REVIEW RIDE: Suzuki GSX-R 150 

Having been a veteran rider of 135/150cc 2-stroke motorcycles since the late ‘90s until mid-2022, I have always wondered if their modern 4-stroke variants can match the performance. 

Suzuki GSX-R 150

In 1 word, Yes. Only marginal improvement. The modern-day 4-stroke counterpart has better torque but is limited by top speed performance – it doesn't go above 160km/h for most cases whereas the 2-stroke type could consistently reach that level anytime, as in actual speed, not according to speedometer readout. 

For real world riding, what any rider needs is torque, which helps in accelerating out of tight situations without hassle. Top speed is hardly needed for daily commuting and going to work ride. And 4-stroke bikes hold their torque better than 2-strikers, thanks to engine braking, doing away with downshifting for certain situations. 

Enter the Suzuki GSX-R 150 motorcycle, which shares the same engine configuration as its 2 other siblings, Raider R 150 and GSX-S 150 variants. Having the GSX-R designation means it is the youngest of the famed GSX-R supersport series. With that, it comes with similar feel and handling of its senior siblings. 

Superior in handling over the other 150cc siblings, the GSX-R does have some limitations, among them are: 

Inability to lane filtering in very tight gap as the Raider F!50 

Feels heavier when trying to reverse out of parking zones 

Full fairing might make steering a bit awkward when changing direction or doing a U-Turn 

But these limitations are minor when the positives have sheer advantages – Lane filtering is better over GSX-S 150 due to narrower handlebars, intense wind pressure at higher speeds is reduced by the fairing, more stable than the Raider at faster speeds. And fuel consumption is “better” too than the Raider R 150. 

And better top speed when compared to its 2 siblings, where the Raider and GSX-S top out at 159km/h and 155km/h respectively, the GSX-R did it on consistent 165km/h.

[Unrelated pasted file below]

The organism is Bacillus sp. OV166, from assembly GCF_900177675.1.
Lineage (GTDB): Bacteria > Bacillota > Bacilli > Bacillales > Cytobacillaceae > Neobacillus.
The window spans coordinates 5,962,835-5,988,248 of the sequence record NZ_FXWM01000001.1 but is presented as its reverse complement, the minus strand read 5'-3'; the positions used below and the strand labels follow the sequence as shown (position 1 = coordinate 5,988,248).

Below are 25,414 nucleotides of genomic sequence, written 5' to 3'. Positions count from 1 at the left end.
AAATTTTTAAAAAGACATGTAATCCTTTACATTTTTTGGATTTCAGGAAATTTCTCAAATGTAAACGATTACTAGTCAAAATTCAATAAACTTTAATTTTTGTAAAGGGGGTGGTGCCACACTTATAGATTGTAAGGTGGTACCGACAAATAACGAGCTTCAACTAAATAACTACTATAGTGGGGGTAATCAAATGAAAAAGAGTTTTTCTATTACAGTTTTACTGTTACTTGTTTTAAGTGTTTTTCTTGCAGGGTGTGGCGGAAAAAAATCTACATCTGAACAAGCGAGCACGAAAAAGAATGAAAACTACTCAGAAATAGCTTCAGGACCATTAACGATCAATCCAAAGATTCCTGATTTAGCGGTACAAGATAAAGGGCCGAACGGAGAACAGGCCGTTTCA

The GSX-R 150 has 1 feature that sets it apart from its 150cc siblings – keyless ignition system, which glows in the dark or when light conditions are low, to enable looking at the settings easier.

OK, in practical sense, not exactly better. The GSX-R, like the GSX-S, has the same 11-litre capacity fuel tank over the Raider’s 5.5-litre, enabling longer ride without refueling after 190km mileage of riding. The GSX bikes could sustain riding of nearly 400km before running low on fuel. 

Its dual-way single LED headlight shines bright during nighttime riding especially at the Federal and Kesas bike lanes. Both normal and High beams are adequate to lit up said lanes with ease, enabling clear view of what’s ahead up to 15 metres in front. 

Overall performance and handling of the GSX-R 150 are quite similar to its 2 siblings but as an all-rounder, my choice is definitely the supersport variant. 

Rear pillion seat

On a personal note, the GSX-R 150 could perform as much as I wanted it to do, based on the Precision Riding style I had perfected, that the limitations mentioned earlier were minimised during commuting. 

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